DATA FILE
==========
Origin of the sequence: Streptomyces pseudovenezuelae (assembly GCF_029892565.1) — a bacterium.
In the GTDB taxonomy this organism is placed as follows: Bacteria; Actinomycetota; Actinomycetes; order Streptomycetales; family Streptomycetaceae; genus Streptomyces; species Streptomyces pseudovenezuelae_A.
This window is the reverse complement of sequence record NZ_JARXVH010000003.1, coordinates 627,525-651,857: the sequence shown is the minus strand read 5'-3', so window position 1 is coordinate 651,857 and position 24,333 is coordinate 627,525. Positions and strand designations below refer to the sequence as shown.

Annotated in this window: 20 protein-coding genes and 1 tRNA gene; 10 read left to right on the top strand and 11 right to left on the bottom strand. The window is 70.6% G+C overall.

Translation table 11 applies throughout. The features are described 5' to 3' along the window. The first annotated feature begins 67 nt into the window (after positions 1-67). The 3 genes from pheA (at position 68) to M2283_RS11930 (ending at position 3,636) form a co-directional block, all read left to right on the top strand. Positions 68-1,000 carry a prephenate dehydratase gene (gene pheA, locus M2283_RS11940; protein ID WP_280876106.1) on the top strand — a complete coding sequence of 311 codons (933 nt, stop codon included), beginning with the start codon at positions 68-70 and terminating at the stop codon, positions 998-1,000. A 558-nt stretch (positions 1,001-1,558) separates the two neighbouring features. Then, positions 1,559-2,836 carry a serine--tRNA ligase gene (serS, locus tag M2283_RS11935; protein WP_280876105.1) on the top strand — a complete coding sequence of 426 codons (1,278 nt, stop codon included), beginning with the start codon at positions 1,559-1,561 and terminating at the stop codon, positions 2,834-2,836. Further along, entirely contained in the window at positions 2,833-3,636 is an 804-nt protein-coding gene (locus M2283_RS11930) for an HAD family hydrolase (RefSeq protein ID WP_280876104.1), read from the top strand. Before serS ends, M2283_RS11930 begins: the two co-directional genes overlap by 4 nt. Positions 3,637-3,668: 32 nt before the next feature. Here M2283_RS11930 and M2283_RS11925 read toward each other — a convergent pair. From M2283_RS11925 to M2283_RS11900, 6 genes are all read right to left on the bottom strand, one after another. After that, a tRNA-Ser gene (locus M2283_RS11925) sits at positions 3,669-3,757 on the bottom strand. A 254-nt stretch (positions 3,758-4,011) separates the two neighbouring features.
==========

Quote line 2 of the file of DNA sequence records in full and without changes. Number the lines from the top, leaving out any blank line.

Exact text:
In the GTDB taxonomy this organism is placed as follows: Bacteria; Actinomycetota; Actinomycetes; order Streptomycetales; family Streptomycetaceae; genus Streptomyces; species Streptomyces pseudovenezuelae_A.